It’s time to get back to the work bench and weather some coil cars. The coil cars are from a few different manufactures, and I’ll cover the steps that I took to weather each type of car. The best results can be achieved by looking at prototype photos of the cars you are planning to weather. I located prototype photos of each car on the Railroad Pictures Archive website and used those photos to determine the amount of weathering for each car.
In the above photo the you can see the original factory paint on the ScaleTrains coil car hood, the car body has already has been weathered. While the car looks nice, the hood needs some weathering to look more realistic.
The first step of the project was to add reflective safety striping, before I began the weathering. The FRA mandated safety stripes on all new cars constructed after May 31, 2005, and all cars are required to have safety stripes by May 31, 2015. If you are modeling the modern era most, if not all, of your cars should have the safety stripes applied. As I am modeling 2013, almost all of my cars will eventually have safety striping applied as I weather them. Microscale decals makes a Yellow Reflector Stripes decal set, MC-4389, 4”X18” stripes that meet the FRA standard. In addition, Smokebox Graphics makes self-adhesive reflector stripes that can be used. Prototype photos are a great resource to determine where the stripes should be applied on each car type. After the reflective stripes were added, I sprayed the cars, including the trucks, with Model Master Clear Lusterless Flat paint and allowed the paint to dry overnight. The lusterless flat paint gives a little “texture” for the weathering powders or PanPastels to adhere to the car, as well as provides a dull finish to the factory paint job.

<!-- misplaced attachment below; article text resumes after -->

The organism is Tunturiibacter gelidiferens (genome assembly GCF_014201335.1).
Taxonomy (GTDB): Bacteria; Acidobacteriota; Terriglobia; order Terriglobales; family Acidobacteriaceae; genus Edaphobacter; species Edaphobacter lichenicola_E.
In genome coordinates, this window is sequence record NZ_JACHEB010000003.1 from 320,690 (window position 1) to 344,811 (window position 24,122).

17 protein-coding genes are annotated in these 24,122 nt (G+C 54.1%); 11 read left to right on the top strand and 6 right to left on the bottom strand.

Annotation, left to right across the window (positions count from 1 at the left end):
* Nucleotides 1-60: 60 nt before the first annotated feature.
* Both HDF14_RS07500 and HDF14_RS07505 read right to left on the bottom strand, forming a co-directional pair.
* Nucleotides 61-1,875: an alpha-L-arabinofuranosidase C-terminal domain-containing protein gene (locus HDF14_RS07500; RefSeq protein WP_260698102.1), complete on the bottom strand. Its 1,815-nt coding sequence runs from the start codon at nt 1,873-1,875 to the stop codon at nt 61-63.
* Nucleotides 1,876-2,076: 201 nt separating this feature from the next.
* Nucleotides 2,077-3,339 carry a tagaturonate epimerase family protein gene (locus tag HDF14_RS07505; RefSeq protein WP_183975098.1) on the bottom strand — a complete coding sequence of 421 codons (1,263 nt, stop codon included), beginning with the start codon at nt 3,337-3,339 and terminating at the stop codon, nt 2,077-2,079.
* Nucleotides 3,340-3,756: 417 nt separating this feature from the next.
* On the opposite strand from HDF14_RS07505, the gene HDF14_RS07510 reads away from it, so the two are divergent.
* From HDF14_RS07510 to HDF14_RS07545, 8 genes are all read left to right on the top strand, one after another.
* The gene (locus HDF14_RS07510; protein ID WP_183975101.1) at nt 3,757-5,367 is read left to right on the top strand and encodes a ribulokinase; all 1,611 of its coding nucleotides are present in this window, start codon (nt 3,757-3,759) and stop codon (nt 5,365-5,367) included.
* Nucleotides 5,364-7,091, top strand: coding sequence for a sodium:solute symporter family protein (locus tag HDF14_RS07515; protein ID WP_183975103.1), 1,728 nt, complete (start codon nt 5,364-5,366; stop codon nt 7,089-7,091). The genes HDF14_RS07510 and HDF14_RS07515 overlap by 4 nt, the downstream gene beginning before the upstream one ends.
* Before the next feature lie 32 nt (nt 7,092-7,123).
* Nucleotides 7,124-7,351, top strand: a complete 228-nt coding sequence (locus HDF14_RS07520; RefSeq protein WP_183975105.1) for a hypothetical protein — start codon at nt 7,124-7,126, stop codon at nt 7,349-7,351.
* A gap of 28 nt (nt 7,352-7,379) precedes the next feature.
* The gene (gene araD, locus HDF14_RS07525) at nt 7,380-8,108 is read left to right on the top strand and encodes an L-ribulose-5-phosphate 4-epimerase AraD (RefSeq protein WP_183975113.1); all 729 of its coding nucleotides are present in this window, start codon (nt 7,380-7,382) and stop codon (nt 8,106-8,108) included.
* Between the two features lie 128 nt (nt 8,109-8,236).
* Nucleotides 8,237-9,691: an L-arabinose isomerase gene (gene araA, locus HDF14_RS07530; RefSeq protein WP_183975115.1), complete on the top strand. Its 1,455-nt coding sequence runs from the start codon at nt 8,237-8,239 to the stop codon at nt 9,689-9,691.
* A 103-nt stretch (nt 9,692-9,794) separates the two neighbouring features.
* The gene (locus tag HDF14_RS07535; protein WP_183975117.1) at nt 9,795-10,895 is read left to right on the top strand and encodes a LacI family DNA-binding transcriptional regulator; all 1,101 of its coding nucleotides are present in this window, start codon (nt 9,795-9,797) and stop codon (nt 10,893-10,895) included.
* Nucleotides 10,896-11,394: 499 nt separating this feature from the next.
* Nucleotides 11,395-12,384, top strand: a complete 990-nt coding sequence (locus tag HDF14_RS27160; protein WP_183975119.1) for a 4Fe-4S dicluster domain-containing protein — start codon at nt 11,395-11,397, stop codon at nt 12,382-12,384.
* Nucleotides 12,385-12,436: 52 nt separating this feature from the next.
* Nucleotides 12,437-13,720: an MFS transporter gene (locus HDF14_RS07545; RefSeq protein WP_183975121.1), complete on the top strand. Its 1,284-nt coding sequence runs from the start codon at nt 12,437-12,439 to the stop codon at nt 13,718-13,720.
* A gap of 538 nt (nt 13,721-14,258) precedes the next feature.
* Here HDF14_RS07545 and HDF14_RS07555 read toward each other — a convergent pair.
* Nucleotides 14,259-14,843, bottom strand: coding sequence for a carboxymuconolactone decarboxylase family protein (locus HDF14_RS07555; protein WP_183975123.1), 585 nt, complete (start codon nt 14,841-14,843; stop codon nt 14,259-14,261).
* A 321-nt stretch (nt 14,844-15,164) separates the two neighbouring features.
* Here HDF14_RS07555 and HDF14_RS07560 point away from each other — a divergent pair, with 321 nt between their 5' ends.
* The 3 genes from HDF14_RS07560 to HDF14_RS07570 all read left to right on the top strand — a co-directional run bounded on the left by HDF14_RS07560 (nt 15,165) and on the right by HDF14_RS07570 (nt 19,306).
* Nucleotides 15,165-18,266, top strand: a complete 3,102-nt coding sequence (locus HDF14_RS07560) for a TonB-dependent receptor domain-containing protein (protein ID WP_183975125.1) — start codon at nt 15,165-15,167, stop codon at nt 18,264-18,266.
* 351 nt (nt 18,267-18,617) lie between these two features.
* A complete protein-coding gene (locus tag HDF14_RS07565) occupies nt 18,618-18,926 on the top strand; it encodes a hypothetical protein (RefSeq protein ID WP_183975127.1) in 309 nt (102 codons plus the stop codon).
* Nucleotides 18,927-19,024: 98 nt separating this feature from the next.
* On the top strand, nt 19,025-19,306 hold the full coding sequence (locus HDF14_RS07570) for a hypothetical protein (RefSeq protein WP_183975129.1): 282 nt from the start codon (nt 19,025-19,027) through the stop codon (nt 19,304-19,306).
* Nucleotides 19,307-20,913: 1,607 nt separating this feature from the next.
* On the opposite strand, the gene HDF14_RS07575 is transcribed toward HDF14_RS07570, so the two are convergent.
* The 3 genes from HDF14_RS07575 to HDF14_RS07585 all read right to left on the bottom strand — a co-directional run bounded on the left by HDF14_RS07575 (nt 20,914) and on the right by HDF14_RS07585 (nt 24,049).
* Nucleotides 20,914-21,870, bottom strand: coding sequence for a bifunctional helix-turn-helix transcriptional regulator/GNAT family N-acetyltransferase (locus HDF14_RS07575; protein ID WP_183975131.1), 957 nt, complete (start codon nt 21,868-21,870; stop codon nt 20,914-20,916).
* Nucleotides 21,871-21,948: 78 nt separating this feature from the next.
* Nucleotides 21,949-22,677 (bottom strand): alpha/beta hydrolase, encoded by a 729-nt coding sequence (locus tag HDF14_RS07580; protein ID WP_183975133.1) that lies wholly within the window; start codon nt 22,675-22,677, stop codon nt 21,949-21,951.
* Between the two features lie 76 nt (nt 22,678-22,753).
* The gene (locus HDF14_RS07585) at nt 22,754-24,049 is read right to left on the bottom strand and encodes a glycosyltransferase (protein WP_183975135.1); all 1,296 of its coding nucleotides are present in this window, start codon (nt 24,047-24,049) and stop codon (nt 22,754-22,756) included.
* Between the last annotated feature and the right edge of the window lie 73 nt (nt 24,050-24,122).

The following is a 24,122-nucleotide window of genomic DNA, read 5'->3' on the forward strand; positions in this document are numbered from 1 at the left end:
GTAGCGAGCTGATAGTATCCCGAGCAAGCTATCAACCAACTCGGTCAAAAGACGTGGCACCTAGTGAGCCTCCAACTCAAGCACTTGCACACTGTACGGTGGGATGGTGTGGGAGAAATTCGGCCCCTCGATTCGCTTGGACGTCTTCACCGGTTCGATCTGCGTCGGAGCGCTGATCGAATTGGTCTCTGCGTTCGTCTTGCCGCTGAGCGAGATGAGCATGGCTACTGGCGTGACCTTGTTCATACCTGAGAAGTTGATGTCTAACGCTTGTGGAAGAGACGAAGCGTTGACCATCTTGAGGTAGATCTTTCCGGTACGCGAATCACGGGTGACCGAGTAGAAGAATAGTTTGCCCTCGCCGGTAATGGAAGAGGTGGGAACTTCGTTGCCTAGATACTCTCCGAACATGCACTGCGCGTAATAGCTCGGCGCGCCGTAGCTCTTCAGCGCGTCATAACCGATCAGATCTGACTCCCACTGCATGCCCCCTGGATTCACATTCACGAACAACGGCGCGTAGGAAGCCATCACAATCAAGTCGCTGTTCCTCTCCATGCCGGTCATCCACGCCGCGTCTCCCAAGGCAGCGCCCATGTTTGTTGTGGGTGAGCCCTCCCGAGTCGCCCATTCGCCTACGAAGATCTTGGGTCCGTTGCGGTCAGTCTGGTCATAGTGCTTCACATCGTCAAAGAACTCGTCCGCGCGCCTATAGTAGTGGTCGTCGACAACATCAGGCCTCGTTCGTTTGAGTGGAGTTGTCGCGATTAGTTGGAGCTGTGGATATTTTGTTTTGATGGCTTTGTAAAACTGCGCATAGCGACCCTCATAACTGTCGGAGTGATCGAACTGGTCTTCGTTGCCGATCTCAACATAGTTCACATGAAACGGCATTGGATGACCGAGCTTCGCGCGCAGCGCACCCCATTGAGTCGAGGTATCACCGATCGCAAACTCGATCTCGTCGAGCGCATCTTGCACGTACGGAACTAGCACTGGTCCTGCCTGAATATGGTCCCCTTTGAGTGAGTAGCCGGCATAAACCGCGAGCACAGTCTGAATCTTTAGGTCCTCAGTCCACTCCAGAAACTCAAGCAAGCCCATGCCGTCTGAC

For the ScaleTrains Thrall-Trinity 42’ coil steel cars, I used artist oil burnt umber to add rust spots on the car. After applying tiny dabs of oil paint, I used a brush dipped in Odorless Turpenoid to streak the paint down the sides of the hood. I also used a light wash of oil paint on the main body of the car to replicate light rust. After the oil paint dried, I used a soft makeup brush to lightly apply PanPastel #820.8 Neutral Grey Tint to fade the entire car. The wheels were painted with burnt umber acrylic paint using a microbrush. The trucks on these cars have the car identification stenciled on them, and I wanted to still see the numbers, so I did not want to paint them. I applied AIM weathering powders dark rust to weather the trucks. The weathering powders gave a nice rusty brown tone to the trucks, while still being able to read the identification numbers. As a final step, I used PanPastel #780.3 Raw Umber Shade to add some additional weathering to the car.
I used a slightly different technique to fade the paint on the Exact Rail Thrall 54’ coil car after the safety stripes were added. I made up a wash, a small amount of paint diluted in water, of inexpensive craft store burnt umber acrylic paint. Using a soft paint brush, I streaked it down the sides of the coil car hoods and the rest of the car. Once the wash dried, it really gave a nice faded dirty look to the car. I painted the wheels and used weathering powders on the trucks as I did on the other coil cars. For the final step, I added light applications of PanPastel Raw Umber Shade, Neutral Grey Tint, and Burnt Sienna to the car to replicate the weathering seen in the prototype photos. With a fine brush I added a small amount of PanPastels to help fade the lettering on the hood and car body.
Weathering cars is an art form, and the only way to get better is to practice. Don’t be afraid to try new weathering techniques, with each car you’ll learn and improve your skills. Be sure to check out my latest video on YouTube, Switching Georgia Metal Coaters, that highlights my weathering project on the coil cars. Until next time, take care and be safe.